My mother worked while I was growing up, back in the halcyon days of the 1980s. We lived in a small town located smack-dab in the geographic center of Maine, where I’m confident there weren’t all that many childcare options. Nonetheless, I managed to rack up a variety of caregivers by the time I entered kindergarten – including two nursery schools, several babysitters, and a few elderly family members. Once my school years began, I was periodically placed in the care of certain classmates’ mothers, who operated informal after-school programs and babysitting services out of their homes.

I’m sure some of these programs were more enriching than others, but the truth is that as the march of years rolls on, I retain fewer and fewer memories of anything that happened to me during my earliest years, back when the Berlin Wall stood and Ronald Reagan was president. Quite possibly, I watched cartoons of “Jem and the Holograms” and ate SpagettiOs all day. No matter, as I seem to have turned into a fairly functional adult.

I have thought a great deal about my mother’s childcare options in recent months, as we explore daycare options for our firstborn. Type A personality that I am, I dutifully followed the advice to register my growing belly on waitlists long before my daughter was formed, much less was ready for daycare. My husband and I thought it was ridiculous to fill out “TBD” to basic questions like “name” and “date of birth,” but nonetheless, we completed the necessary paperwork and congratulated ourselves on our preparation. Even the daycare operators we spoke to during my pregnancy assured us we had plenty of time.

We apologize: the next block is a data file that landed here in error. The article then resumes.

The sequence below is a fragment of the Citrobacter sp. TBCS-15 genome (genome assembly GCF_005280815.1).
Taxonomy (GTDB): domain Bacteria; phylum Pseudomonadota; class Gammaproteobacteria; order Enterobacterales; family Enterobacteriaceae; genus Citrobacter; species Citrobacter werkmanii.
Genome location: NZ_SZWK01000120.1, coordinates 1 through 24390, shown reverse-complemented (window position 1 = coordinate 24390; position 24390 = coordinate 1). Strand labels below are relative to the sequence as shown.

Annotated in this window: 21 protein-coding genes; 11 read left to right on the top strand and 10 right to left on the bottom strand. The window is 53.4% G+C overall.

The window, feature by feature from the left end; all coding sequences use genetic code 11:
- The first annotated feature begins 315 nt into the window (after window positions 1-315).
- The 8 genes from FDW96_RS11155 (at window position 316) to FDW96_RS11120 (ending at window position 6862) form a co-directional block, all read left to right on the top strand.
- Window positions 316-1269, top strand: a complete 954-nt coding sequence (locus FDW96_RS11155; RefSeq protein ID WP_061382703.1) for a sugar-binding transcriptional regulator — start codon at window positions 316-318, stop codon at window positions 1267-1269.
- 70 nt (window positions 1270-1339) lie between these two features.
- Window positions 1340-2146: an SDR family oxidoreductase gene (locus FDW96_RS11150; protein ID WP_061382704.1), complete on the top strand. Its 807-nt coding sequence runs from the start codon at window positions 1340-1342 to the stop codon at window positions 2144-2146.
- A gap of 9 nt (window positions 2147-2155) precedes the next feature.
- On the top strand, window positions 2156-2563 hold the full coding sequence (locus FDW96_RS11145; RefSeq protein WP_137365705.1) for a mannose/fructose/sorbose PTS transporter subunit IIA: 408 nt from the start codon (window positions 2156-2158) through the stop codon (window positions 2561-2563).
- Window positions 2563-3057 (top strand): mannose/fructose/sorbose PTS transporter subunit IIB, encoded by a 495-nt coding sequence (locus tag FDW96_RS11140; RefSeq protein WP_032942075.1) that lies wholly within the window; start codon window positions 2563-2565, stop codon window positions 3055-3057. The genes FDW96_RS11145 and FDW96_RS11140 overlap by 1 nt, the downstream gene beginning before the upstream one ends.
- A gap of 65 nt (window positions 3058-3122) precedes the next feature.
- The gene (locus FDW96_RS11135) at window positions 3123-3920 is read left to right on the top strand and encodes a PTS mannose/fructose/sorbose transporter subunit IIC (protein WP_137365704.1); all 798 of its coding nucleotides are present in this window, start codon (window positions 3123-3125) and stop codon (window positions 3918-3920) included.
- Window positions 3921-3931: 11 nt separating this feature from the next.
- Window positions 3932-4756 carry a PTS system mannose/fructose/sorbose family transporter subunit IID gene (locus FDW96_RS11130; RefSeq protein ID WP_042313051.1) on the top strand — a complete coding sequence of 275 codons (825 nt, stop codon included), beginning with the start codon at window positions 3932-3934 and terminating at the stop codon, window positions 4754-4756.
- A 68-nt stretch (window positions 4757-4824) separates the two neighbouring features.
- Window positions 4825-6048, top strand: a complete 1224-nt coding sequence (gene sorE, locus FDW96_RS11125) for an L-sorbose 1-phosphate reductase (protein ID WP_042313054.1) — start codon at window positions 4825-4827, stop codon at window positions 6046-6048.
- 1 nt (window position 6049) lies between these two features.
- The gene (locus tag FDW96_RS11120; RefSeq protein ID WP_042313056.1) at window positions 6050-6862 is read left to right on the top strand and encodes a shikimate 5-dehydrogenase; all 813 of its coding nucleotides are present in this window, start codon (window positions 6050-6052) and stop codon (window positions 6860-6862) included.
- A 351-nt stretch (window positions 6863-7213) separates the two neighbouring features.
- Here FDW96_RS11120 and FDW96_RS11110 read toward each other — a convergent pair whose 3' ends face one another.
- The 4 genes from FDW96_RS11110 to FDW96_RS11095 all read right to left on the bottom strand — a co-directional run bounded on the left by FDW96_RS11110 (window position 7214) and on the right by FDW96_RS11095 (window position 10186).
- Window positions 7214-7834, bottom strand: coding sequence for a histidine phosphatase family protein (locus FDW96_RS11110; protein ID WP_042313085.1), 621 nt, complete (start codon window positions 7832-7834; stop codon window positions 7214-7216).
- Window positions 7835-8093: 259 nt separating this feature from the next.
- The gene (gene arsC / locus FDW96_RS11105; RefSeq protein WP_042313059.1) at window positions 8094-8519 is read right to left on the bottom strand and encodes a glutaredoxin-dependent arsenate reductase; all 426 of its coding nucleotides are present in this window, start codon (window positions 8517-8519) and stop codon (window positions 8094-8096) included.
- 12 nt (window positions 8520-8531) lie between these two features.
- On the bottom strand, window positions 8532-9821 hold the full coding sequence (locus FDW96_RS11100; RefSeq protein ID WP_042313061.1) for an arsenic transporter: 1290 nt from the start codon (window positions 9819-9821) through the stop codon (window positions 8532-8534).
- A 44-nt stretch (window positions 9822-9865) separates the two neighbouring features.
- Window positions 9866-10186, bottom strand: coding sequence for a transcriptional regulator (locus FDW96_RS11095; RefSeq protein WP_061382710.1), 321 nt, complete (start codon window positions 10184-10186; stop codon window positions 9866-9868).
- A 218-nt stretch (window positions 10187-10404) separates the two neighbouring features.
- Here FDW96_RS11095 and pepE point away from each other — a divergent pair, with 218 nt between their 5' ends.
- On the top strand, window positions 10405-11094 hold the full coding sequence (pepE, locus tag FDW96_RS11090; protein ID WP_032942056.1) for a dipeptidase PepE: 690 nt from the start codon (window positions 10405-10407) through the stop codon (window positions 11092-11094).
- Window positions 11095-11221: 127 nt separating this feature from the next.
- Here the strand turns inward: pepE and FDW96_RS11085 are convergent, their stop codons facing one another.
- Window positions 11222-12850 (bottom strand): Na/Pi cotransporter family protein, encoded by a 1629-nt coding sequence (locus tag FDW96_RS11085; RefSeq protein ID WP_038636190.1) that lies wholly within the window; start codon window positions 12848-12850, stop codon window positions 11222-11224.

Those parents reading already can sense the darkening skies on the horizon. My bouncing baby girl is 5 ½ months old now, and we are still playing a waiting game to see if she’ll be able to attend daycare as we had planned. Certainly, we are not the only ones. One daycare operator mentioned that she’d received dozens of inquiries — in just one week — regarding the waitlist for an infant slot. Another thanked me for my interest, but noted that she’d simply stopped taking additional names, as her roster was full for the next several years.

The economics behind the lack of supply are grim but understandable. A nanny for one or at most a couple of children can command $20 to $25 an hour in southern Maine. Meanwhile, daycare workers tasked with watching multiple children earn noticeably less. As available daycare slots become more and more elusive, the demand for private nannies and nanny shares grows, exacerbating the issue. At the same time, daycare is a near-necessity for many, and rising wages (however justifiable) for daycare workers will be passed along to families some of whom can ill-afford it.

We have a good support network and a fair amount of flexibility, so are more fortunate than many. I’m relatively confident that we will figure out the daycare situation. If not, however, I suppose there’s always  “Jem and the Holograms” and SpagettiOs.

— Special to the Telegram

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